Artists in Motion: Impressionist and Modern Masterpieces from the Pearlman Collection

The Museum of Fine Arts, Houston, from May 21 through September 17 and Norton Museum of Art from October 14, 2023, through February 18, 2024.

The exhibition is organized by the Princeton University Art Museum in collaboration with the Henry and Rose Pearlman Foundation. This exhibition is supported by an indemnity from the Federal Council on the Arts and Humanities. Major support for this exhibition at the Norton was provided by the George and Valerie Delacorte Endowment Fund, the Mr. and Mrs. Hamish Maxwell Exhibition Endowment, and the Heidi and Thomas McWilliams Endowment.

When I regularly visited the Norton Gallery in the 1980s it was a small museum with a superb collection of mostly impressionism, post impressionism and modernism. Our recent return to the greatly expanded Norton Museum of Art, in West Palm Beach, Florida proved to be daunting requiring two visits. On the first one we focused on the dense permanent collection galleries on the ground level. The second floor entails more of the collection as well as two special exhibition spaces.

These displayed Presence: The Photography Collection of Judy Glickman Lauder a dense selection of iconic images, and the stunning, remarkable Artists in Motion: Impressionist and Modern Masterpieces from the Pearlman Collection.

The Pearlman exhibition features some 40 works from the collection of Henry Pearlman, whose widow, Rose, loaned the entire collection to the Princeton University Art Museum. The collection continues to be managed by the Henry and Rose Pearlman Foundation. The Princeton venue is closed for renovation. While there have been other loans and traveling exhibitions, here and abroad, the curators strove for a probing overview of selected works. Many artists on view were émigrés either drawn to the stimulus of Paris as the matrix of avant-garde creation, or refugees during WW11. The theme locates the notion of place such as Gauguin in Tahiti, or the Dutch painter van Gogh hoping to found an artist community in Arles.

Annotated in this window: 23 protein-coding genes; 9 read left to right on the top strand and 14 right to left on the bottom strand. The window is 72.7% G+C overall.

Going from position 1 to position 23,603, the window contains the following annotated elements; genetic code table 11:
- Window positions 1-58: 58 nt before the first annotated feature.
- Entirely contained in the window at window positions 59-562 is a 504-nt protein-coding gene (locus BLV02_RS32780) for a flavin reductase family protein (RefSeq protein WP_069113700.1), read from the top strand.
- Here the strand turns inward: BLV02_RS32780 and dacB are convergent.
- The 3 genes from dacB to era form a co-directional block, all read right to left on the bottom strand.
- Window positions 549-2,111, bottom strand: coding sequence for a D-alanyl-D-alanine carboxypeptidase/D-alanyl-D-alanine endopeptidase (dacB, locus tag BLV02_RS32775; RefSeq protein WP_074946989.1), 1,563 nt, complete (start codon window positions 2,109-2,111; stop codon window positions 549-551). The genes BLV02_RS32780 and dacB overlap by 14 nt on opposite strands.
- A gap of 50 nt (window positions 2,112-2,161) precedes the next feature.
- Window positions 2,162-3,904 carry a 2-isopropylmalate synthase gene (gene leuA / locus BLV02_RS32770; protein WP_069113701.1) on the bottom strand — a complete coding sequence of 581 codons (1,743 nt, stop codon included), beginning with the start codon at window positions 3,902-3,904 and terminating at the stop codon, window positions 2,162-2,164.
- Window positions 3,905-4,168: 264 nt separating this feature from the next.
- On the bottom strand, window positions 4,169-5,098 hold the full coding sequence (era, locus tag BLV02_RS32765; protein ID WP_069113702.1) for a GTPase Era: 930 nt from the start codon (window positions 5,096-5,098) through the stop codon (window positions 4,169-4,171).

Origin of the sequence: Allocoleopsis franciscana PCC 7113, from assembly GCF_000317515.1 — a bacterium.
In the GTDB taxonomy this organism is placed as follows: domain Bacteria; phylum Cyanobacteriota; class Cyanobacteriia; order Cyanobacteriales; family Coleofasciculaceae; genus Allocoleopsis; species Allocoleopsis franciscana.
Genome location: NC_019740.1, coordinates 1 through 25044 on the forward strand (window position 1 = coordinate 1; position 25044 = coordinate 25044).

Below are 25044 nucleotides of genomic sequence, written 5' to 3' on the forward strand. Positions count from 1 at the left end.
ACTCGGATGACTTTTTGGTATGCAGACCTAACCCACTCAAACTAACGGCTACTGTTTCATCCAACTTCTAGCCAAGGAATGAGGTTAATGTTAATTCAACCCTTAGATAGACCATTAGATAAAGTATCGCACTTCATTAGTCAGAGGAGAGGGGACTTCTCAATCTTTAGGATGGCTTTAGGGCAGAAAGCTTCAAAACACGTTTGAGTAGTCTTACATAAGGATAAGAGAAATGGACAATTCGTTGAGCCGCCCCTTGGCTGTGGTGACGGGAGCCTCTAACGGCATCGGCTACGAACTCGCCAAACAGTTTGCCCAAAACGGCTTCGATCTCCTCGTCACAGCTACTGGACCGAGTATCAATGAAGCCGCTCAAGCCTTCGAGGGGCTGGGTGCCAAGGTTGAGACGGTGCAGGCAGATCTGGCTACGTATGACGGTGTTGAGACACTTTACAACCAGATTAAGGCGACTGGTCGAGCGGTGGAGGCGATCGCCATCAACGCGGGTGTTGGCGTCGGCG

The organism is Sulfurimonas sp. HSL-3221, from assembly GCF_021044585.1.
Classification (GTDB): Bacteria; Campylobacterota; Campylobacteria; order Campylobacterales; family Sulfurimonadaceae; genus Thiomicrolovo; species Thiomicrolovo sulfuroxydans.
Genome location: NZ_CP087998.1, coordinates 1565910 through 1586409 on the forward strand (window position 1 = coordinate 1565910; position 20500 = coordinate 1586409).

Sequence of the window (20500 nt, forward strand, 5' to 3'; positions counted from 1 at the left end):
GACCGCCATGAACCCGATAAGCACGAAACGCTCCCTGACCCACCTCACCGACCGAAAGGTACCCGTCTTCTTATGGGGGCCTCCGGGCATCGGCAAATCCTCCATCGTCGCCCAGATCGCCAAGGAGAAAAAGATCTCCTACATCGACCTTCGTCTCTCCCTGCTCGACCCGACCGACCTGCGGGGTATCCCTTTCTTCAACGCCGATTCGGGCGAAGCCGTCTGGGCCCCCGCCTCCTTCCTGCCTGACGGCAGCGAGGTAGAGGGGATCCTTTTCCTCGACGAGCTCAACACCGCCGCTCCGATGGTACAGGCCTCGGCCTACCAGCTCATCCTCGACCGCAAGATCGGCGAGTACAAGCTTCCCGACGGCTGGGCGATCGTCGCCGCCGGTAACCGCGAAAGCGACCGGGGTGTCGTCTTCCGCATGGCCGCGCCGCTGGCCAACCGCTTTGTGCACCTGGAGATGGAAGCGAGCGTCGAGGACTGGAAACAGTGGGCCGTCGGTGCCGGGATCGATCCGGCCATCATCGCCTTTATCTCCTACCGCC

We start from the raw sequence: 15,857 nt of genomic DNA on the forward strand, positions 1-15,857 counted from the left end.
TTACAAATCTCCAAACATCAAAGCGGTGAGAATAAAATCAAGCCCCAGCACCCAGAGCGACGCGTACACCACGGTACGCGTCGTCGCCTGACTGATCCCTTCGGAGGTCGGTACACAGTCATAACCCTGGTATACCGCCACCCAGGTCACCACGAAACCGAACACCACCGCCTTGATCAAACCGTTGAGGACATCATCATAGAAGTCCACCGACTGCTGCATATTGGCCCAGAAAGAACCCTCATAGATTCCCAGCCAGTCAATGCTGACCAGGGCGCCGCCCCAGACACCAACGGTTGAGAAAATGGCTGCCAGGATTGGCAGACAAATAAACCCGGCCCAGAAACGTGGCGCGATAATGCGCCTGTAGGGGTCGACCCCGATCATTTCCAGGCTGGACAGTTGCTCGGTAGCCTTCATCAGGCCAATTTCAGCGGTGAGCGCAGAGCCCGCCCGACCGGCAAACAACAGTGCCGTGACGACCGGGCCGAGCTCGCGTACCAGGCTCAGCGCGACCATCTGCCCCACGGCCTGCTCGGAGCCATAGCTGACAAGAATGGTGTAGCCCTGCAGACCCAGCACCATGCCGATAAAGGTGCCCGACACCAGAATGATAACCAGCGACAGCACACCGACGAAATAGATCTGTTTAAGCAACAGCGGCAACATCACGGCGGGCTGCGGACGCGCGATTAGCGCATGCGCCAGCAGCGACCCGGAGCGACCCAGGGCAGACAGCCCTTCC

Henry Pearlman (1895–1974) was a Brooklyn-born, self-made businessman, and collector of impressionist and post-impressionist art. Over three postwar decades, he assembled a collection centered on thirty-three works by Paul Cézanne and more than forty by Vincent van Gogh, Amedeo Modigliani, Chaïm Soutine, Paul Gauguin, Édouard Manet, Henri de Toulouse-Lautrec and a dozen other European modernists.

What rivets a viewer is the quality of the work reflecting the superb eye of a man of means who dedicated himself to understanding the essence of works and artists he collected. That entailed befriending living artists he collected; the sculptor Jacques Lipchitz, and painter Oskar Kokoschka. Portraits of their collector and patron are on view in the exhibition. He also enjoyed close relationships with dealers, historians and curators. He and Rose traveled extensively in their efforts to view, understand, and acquire works of the highest quality. That resulted in a remarkable private collection.

He learned and benefited greatly from these associations. It was the scholar John Rewald who directed his focus on collecting stellar paintings and works on paper by Cezanne.

While wealthy, he had limited means and acquired discerningly. During his era great works were expensive but affordable selling in the thousands compared to today’s millions. There is also a sense of adventure and luck in the pursuit of excellence.

An astonishing back story accompanies the acquisition of the monumental Van Gogh “Tarascon Stagecoach” which was painted in 1888 to impress Gauguin who briefly and tragically joined him in Arles.

The long lost painting was offered to Pearlman. He knew of it because it was sketched in a letter to his art dealer brother Theo. The painting had first been sold to an art dealer in Italy after van Gogh’s death. It then was sold to a family in Uruguay. From there, it traveled to Argentina. An art dealer brought it to Pearlman.

 

 

Edouard Manet, Young Woman in a Round Hat, circa 1877-1879.

Edgar Degas, After the Bath Woman Drying Herself, 1890s.

Amedeo Modigliani, Portrait of Jean Cocteau, 1916.